The scene around my living room on Saturday night during the UFC 139 broadcast was typical of any UFC event. The room was filled with constant rambling about some obscure fight I had watched the week prior, my buddy nodding with no idea who the hell I was talking about, a bunch of laughs, and a consistent flow of beer from the refrigerator. Like I said, a typical Saturday night with the UFC pay-per-view echoing loudly through the halls of my historic American Foursquare.
As we keenly watched the main event battle between former Pride champion Dan Henderson and former UFC light heavyweight champion Mauricio Rua unfold, the seat shift occurred. The term is a work in progress, but we've all done it. It's that moment in a fight when you sing your praises to the Lord and your body follows suit by bucking up to the edge of your seat.
Henderson's bevy of right hands and Rua's miraculous ability to maintain consciousness was the moment that sparked the shift. The action that followed was enthralling, causing our eyes to focus intently on the television as our legs and hands twitched nervously. What we were witnessing was a moment that creates fans for life.
Rua's uppercut blast in the fourth round propelled viewers to their feet. It also vaulted the fight from a great performance by Dan Henderson to an all-time, memorable bout that nobody watching would ever forget. Want to get a friend who doesn't watch MMA into MMA? Dan Henderson vs. Mauricio 'Shogun' Rua just became the ultimate persuader.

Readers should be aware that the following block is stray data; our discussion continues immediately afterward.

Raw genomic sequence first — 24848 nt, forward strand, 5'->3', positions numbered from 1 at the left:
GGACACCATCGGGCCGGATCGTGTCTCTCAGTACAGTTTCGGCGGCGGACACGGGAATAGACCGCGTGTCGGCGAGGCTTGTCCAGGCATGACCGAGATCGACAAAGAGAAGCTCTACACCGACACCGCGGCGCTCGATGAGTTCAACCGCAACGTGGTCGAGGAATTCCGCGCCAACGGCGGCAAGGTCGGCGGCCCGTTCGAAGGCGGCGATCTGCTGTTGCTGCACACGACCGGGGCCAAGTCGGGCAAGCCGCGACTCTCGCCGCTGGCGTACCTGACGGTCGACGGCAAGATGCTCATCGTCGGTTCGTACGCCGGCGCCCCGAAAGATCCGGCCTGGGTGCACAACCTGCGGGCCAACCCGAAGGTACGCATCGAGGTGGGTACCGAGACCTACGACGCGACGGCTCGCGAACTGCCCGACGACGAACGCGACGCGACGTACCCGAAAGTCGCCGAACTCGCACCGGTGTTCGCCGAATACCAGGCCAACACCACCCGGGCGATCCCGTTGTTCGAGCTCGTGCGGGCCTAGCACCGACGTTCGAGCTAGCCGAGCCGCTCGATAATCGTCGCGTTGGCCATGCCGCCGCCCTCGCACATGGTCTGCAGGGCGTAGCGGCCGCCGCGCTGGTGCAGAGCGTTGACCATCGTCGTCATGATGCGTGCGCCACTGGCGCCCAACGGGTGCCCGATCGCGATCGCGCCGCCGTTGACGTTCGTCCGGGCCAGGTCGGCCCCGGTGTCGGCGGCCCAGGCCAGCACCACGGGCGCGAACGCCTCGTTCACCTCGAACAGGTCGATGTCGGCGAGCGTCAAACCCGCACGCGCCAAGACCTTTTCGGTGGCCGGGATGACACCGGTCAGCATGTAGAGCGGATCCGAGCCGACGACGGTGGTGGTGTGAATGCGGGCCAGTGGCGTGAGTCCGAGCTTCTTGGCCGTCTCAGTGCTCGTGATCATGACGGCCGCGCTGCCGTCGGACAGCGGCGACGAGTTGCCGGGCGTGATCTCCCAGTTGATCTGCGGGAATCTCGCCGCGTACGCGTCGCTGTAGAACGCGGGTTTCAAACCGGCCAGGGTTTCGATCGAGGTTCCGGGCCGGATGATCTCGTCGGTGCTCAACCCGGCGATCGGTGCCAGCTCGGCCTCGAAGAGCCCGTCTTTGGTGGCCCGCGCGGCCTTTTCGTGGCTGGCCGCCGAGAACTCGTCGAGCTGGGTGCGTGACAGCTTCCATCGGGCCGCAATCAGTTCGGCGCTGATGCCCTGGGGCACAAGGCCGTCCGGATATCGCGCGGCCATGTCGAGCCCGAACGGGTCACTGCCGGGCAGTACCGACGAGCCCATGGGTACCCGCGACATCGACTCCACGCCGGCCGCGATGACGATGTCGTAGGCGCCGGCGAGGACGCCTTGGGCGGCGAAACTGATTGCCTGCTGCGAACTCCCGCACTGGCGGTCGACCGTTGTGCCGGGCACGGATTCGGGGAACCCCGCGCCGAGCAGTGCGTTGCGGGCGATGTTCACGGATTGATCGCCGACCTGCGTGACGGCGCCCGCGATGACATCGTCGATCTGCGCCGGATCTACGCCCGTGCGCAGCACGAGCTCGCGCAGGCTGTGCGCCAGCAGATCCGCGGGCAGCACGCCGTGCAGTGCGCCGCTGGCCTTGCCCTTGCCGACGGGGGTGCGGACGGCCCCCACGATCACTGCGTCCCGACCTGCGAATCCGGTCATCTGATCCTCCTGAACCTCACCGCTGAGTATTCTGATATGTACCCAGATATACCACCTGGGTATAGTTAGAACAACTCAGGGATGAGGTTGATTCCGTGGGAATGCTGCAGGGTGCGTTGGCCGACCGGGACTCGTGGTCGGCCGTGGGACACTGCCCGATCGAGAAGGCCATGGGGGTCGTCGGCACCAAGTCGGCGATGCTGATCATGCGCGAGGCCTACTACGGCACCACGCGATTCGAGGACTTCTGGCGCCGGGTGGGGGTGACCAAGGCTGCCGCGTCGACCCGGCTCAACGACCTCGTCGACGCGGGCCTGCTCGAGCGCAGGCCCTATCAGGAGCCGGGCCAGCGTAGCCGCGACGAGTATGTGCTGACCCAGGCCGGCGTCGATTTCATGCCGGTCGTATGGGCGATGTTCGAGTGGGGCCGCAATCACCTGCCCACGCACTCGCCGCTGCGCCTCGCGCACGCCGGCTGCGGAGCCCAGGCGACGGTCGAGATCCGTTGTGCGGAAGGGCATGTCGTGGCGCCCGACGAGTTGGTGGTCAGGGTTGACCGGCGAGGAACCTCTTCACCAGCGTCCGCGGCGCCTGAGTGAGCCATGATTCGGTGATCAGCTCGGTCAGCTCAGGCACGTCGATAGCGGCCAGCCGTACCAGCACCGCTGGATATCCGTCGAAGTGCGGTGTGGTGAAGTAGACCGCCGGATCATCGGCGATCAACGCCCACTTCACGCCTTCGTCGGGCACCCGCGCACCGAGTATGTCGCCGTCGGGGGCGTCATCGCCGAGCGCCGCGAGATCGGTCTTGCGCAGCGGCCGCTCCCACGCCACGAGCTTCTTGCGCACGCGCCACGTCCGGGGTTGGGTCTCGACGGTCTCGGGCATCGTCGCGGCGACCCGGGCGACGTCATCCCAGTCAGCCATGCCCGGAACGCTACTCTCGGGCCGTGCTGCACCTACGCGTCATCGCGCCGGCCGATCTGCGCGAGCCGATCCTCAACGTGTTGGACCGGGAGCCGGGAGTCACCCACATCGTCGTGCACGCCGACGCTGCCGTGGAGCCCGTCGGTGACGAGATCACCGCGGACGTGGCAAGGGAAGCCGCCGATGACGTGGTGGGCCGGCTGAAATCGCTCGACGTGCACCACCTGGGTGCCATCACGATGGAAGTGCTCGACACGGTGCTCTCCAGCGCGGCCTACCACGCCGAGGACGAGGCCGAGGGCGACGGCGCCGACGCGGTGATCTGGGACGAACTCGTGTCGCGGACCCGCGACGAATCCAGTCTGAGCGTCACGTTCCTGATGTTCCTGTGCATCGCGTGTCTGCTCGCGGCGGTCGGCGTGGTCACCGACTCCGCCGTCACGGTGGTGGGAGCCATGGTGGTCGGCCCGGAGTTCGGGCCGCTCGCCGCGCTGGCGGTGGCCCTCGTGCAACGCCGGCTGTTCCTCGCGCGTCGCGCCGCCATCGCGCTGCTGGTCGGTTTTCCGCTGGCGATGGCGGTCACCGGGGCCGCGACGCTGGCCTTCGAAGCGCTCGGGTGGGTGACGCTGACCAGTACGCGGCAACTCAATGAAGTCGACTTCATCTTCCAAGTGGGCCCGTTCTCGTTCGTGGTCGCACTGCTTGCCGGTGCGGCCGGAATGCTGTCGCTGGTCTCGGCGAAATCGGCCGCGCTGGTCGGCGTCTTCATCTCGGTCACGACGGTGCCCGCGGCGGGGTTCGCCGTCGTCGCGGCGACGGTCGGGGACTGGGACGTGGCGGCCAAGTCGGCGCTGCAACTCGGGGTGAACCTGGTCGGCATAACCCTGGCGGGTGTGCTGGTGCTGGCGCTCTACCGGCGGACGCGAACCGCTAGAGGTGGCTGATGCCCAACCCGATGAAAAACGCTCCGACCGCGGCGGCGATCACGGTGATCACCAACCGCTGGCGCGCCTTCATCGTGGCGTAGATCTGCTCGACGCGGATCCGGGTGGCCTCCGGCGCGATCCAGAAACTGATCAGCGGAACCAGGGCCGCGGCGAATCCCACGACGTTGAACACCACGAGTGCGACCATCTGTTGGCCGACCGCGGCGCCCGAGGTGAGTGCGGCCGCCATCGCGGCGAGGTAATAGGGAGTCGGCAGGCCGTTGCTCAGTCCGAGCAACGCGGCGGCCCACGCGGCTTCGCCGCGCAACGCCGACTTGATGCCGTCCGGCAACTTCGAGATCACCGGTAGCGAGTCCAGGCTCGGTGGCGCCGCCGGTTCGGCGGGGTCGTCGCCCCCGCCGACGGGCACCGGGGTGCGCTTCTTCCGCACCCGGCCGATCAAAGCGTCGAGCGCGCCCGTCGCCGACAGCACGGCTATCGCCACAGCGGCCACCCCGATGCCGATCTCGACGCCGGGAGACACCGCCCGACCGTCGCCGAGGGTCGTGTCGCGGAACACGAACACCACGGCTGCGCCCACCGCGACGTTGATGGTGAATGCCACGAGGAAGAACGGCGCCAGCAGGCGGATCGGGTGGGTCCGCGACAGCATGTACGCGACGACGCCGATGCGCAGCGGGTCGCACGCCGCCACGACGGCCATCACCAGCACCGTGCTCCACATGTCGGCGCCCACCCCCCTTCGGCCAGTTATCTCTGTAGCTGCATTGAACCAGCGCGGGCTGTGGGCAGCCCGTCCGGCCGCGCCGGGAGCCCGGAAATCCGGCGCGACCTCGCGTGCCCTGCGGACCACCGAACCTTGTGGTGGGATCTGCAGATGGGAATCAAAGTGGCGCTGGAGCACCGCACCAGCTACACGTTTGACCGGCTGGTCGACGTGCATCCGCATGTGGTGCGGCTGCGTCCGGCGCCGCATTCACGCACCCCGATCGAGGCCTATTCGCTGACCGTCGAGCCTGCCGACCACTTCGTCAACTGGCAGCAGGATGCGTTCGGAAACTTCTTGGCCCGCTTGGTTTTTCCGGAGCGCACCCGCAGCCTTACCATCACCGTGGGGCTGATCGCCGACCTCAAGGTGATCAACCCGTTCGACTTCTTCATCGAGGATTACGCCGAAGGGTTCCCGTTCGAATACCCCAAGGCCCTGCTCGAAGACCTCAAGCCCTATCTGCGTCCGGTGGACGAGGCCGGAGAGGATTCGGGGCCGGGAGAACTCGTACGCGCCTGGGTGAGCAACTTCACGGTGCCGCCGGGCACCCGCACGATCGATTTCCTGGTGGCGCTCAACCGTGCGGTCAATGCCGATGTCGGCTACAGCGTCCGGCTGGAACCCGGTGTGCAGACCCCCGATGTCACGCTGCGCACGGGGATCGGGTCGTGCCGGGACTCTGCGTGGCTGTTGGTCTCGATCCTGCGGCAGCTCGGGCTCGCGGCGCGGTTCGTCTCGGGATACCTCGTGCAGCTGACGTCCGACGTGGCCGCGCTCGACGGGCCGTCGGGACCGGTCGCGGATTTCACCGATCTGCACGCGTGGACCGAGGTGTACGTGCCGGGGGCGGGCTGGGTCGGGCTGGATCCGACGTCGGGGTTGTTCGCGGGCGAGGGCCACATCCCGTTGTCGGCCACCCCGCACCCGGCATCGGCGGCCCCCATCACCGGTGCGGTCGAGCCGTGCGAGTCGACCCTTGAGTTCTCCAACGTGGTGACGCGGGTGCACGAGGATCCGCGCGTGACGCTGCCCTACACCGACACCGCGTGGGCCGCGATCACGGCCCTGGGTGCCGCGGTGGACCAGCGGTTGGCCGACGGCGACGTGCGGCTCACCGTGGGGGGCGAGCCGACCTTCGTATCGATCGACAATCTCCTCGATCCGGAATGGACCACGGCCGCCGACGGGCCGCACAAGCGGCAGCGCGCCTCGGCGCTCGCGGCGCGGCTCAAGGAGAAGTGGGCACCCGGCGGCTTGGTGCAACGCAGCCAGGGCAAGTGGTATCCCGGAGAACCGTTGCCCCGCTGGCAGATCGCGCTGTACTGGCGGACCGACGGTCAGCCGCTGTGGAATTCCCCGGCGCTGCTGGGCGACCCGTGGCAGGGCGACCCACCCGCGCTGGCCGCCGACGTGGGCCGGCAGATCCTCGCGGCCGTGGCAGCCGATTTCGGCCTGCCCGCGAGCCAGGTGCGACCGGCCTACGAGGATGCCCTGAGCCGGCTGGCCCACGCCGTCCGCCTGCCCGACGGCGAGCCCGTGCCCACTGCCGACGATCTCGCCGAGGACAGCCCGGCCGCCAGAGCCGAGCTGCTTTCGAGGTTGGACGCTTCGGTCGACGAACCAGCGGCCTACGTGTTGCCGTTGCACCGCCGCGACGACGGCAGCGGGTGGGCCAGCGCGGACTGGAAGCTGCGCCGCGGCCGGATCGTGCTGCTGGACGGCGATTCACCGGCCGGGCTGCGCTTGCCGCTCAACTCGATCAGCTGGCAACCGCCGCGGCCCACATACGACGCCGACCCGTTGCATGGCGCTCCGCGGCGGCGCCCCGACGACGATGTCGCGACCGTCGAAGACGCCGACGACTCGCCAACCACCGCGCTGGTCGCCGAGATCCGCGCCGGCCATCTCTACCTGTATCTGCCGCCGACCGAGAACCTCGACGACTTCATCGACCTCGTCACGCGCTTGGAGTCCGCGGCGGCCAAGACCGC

Rua dominated an exhausted Dan Henderson to the final bell, although he ultimately lost on the scorecards due to Henderson's dominance in the first three rounds. There wasn't a loser though. At least not in the context of what the sports' ultimate goal is. We were all thoroughly entertained and willing participants in the emotional roller coaster ride that Henderson vs. Rua provided us. It fed our appetite and provided the perfect example of why we will maintain our resolve as deeply interested fans in the sport for years to come. Bouts like Henderson vs. Rua are rare, but when they come along -- it's difficult to believe the sport will ever fade away.